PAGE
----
Last year, the Quadgrow Self Watering Planter performed exceptionally well in my Trials.  Growing tomatoes is easy with the Quadgrow; simply top up the Quadgrow’s 30l reservoir with Nutrigrow and water and the planter will automatically water and fertilise your plants for around two weeks. 

Growing Microgreens & Edible Sprouting Seeds Indoors

One of the many joys of growing our own food is that this wonderful process allows us a marvellous opportunity to eat freshly harvested fruit, vegetables, and herbs, which usually have a dramatically improved flavour and freshness compared to the equivalent alternatives we can purchase in our local supermarket.  Usually, when we imagine growing our own produce, we think of a process that takes anywhere from between a number of months to a number of years to produce vegetables, fruit, or herbs.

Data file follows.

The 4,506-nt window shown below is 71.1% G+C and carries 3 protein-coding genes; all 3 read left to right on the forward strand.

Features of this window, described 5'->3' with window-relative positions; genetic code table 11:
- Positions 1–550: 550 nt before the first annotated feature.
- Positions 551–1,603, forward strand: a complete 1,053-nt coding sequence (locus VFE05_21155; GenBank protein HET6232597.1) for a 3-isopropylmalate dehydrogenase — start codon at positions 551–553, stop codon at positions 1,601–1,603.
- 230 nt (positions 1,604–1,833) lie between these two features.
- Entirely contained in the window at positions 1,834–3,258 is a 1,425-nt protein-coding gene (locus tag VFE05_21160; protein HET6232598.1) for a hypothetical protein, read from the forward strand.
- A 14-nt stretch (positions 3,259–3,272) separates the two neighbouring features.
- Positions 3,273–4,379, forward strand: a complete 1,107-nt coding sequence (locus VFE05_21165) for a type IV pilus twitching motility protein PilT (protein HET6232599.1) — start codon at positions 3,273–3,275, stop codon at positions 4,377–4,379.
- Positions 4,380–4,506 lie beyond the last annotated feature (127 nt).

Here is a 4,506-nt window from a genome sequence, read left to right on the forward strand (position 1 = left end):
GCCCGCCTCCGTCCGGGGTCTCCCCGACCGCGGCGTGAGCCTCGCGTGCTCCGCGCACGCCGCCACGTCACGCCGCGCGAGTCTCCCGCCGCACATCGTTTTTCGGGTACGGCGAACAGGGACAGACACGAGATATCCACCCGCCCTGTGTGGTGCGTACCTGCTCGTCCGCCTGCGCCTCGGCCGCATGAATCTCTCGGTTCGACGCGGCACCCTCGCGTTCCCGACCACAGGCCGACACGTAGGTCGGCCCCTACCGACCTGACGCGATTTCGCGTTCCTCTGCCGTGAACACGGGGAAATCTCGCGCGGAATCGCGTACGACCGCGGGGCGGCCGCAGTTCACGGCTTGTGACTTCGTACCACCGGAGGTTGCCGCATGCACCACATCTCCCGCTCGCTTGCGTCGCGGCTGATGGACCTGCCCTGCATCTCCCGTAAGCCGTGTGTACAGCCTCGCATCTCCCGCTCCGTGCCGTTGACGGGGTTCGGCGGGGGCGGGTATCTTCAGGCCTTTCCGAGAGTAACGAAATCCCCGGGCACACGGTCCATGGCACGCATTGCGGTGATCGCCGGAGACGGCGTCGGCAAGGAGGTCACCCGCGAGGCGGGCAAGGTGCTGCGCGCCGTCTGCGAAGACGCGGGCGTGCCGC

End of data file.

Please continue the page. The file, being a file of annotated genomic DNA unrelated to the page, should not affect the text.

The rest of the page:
Finding the Best Composts to Grow Tomatoes

I’m a peat-free gardener; I am a passionate advocate for using peat-free composts.  Every year, I uncover the best quality peat-free composts on the market in my peat-free Compost Trials.  I ran this Compost Trial to help you find top quality composts that will enable your tomato plants to produce bumper harvests of tomatoes!

Specialist Snowdrop Nurseries & Other Places to Buy Snowdrop Bulbs & Snowdrops in the Green

I love snowdrops.  If you wish to grow snowdrops in your garden, then I want to make your dreams come true and help you to find the best places to purchase these wonderful plants!

It’s important to buy quality snowdrops from reputable suppliers, firstly to ensure that you receive the snowdrop variety that you’ve purchased, and secondly to avoid purchasing bulbs that have been taken from the wild.

Mistletoe is a prized plant at Christmas time, when it’s the custom to decorate our homes with the berries and foliage of holly, ivy, and mistletoe, in celebration of the season.

I’ve always greatly admired the evergreen spherical forms that mature mistletoe specimens hold high up in the treetops.  Mistletoe’s naturally forked growth and branching habit display a symmetrical form that enhances the plant’s beauty, highlighting its simple green leaves and white pearl-like berries.